Friday, 20 February 2015

Review: We Are All Completely Beside Ourselves by Karen Joy Fowler


Book: We Are All Completely Beside Ourselves

Author: Karen Joy Fowler

Pages: 310

I read it on: My Kindle

I read it in: 8 hours across a few days

Plot Summary: Meet the Cooke family. Our narrator is Rosemary Cooke. As a child, she never stopped talking; as a young woman, she has wrapped herself in silence: the silence of intentional forgetting, of protective cover. Something happened, something so awful she has buried it in the recesses of her mind.

Now her adored older brother is a fugitive, wanted by the FBI for domestic terrorism. And her once lively mother is a shell of her former self, her clever and imperious father now a distant, brooding man.

And Fern, Rosemary’s beloved sister, her accomplice in all their childhood mischief? Fern’s is a fate the family, in all their innocence, could never have imagined.


What I Liked: Quick list:
  • The premise of this book seemed really, really interesting. A family that's a shadow of its former self, a girl who is no longer as loquacious as she used to be, a brother who is a fugitive and, to top it all, a mysterious missing sister! I thought this book had all the elements of a family drama with the bonus of a mystery thrown in.
  • *SPOILER* {I have to mention this here, else, this review will be a whole lotta nothing!} There is a lot of details about scientific and cosmetic testing on animals, which is all so cruel and stomach-turning that I had to stop and breathe and wipe away tears. So, why am I listing this under 'likes'?! Well, it is because all this information is very well researched and I am glad that Ms. Fowler included it in her book to show exactly how heartless and cruel human beings can really be! *END SPOILER* 
  • Fern's real identity was a nice twist. We don't get to see it upfront and it is revealed somewhere in the middle and it comes as a nice little surprise! 
  • I liked Rosemary's brother-Lowell. He is the only character in this book that I could connect to- his reactions to Fern going missing, his actions and why he becomes an eco terrorist all form a cogent narrative.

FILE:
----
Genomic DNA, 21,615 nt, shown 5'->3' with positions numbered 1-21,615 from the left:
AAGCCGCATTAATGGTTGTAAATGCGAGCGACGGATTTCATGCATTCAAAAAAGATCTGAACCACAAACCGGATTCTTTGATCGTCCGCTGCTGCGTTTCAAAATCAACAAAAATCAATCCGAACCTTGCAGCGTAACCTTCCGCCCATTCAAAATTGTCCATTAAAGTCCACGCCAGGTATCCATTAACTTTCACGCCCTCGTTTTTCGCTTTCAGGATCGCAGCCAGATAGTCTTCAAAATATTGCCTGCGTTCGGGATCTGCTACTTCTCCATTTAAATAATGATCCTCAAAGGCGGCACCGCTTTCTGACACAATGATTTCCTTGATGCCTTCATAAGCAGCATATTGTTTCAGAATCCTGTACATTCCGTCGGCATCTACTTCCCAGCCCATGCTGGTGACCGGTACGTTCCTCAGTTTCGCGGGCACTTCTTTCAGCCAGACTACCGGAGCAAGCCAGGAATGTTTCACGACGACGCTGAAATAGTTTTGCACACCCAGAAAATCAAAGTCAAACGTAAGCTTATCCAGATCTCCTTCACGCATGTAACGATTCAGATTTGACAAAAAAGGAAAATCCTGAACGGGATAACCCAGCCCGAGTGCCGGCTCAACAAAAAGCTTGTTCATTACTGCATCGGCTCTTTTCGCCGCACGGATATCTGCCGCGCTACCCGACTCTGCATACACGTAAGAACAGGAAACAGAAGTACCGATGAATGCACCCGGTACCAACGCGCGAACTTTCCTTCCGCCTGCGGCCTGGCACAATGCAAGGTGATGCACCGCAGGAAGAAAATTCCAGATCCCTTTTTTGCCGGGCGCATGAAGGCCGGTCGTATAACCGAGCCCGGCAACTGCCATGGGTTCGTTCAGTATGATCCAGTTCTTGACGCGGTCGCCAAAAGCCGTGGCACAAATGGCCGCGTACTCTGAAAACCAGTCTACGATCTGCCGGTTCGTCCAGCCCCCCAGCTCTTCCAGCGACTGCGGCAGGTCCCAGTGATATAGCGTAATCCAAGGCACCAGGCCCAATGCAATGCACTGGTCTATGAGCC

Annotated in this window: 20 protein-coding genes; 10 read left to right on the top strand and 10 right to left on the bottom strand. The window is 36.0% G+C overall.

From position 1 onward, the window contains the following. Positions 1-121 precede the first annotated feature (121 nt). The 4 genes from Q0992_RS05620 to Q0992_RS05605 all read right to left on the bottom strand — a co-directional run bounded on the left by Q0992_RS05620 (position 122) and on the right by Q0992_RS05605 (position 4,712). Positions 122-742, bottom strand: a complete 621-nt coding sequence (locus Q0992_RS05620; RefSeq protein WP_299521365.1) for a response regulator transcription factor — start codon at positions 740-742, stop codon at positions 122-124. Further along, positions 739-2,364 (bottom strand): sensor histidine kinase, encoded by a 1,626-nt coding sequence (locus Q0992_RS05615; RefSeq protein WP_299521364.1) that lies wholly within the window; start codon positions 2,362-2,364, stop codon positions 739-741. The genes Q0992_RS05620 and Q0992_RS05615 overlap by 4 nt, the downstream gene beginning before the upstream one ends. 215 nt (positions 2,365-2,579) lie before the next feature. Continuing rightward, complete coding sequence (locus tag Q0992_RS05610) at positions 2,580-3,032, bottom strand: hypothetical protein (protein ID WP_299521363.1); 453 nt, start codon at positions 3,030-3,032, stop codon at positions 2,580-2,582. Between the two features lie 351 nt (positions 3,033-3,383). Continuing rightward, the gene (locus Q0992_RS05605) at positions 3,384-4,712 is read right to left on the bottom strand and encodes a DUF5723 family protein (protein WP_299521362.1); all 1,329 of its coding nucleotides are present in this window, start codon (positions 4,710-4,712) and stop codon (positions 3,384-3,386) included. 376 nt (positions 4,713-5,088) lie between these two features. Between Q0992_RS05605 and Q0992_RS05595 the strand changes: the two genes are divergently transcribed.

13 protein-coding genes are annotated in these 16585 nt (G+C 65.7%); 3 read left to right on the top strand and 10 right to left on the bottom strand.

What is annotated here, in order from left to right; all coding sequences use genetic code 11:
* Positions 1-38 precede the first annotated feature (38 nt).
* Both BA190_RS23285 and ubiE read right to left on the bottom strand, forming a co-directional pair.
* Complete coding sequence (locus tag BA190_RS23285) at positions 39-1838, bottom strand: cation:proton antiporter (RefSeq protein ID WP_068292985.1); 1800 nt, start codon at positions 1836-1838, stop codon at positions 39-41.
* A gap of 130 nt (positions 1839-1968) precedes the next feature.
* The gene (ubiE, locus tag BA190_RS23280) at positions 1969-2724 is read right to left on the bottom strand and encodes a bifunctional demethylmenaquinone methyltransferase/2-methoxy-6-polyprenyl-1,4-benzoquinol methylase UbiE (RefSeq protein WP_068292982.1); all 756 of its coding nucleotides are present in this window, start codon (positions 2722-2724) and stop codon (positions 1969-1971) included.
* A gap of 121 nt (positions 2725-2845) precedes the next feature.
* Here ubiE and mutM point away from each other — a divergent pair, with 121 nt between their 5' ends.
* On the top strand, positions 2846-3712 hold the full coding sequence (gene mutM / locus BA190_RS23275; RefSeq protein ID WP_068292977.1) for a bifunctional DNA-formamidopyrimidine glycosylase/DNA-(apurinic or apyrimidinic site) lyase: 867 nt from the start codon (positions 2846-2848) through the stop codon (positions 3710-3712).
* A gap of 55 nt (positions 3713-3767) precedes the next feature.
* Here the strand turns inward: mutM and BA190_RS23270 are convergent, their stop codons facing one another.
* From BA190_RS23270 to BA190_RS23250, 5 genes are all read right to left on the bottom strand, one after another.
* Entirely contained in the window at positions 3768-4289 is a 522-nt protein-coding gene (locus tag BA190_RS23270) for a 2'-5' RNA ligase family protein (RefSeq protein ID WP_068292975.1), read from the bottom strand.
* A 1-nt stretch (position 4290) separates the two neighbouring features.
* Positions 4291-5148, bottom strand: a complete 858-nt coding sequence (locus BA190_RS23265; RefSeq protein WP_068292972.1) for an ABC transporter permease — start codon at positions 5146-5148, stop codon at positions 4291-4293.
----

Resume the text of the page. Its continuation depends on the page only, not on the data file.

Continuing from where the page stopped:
• I love, love, love how this book ends. I am a sucker for happy endings and I wanted some semblance of that in this story and I was so happy to get just that! Can't say any more, don't want to spoil the book. 

What I Didn't Like: Quite a few things! 
  • Rosemary was told to start her stories in the middle because she was a very talkative child! So, the author thought it would be oh-so-authentic and cute to write the book in the same goddamn way! Every narrative starts from the middle, goes to the end and then goes back to the beginning. Now, people may think of this as such an avant garde literary device, but it was just tiresome and annoying! I read a lot of complex literature and this was not complex or clever, it was just pointless and, for me, it dramatically reduced my engagement with the book! I was reading other books along with this one because this writing style (of starting in the middle) made this book so annoying for me! 
  • Rosemary was annoying! I didn't like her character as a child or a college student- too chirpy and weird in the former and too moody and such a follower in the latter. She does not grow on you, she keeps saying she misses Fern in the same way someone misses her limb but somehow that claim seems hollow and inauthentic! I think the connection between her and Fern could have been better built up during the course of the book. 
  • This book gets a lot of praise for capturing complex family dynamics, but, honestly, it is nothing one has not seen before! There is some amount of passive-aggressiveness and a lot of defeatism going on in the Cooke family- not very interesting, really. 
  • There were a bunch of annoying characters in this book, who brought nothing to the story at all! Rose's extended family, her new, highly erratic friend in college (so unmemorable that I have already forgotten her name!) and so on. None of them were easy to connect to and were just pointless! 
  • *SPOILER* A few things don't add up or make any sense! If Rosemary's parents were SO much in love with Fern that they were all reduced to shadows of themselves, then why did they not do anything to ensure she was safe and cared for?! They spent all their lives feeling sad, guilty or miserable about letting Fern go but no one apart from the brother really did anything to locate Fern or help her. So much for love! I think the suffering of the parents was over-done and seemed very fake. Bad character development and not creating enough of a backstory that makes Mr. and Mrs. Cooke's helplessness seem authentic. *END SPOILER* 

Rating: 2.5/5 
This book was shortlisted for the Man Booker Prize and I wonder why?! Actually, let me guess why.. it's quirky style of starting in the middle had something to do with it! I don't get the hype surrounding this book- it does not tell us anything new that we didn't learn from the new Planet of the Apes franchise and it is rather badly written! Your standards are falling, Man Booker! This is the simplest of narratives told in a manner that is cutesy at best and choppy at worst! UGH!

Not sure if I would recommend this book at all. However, if you don't mind all the elements that I didn't like about this book, then perhaps you ought to read it. 

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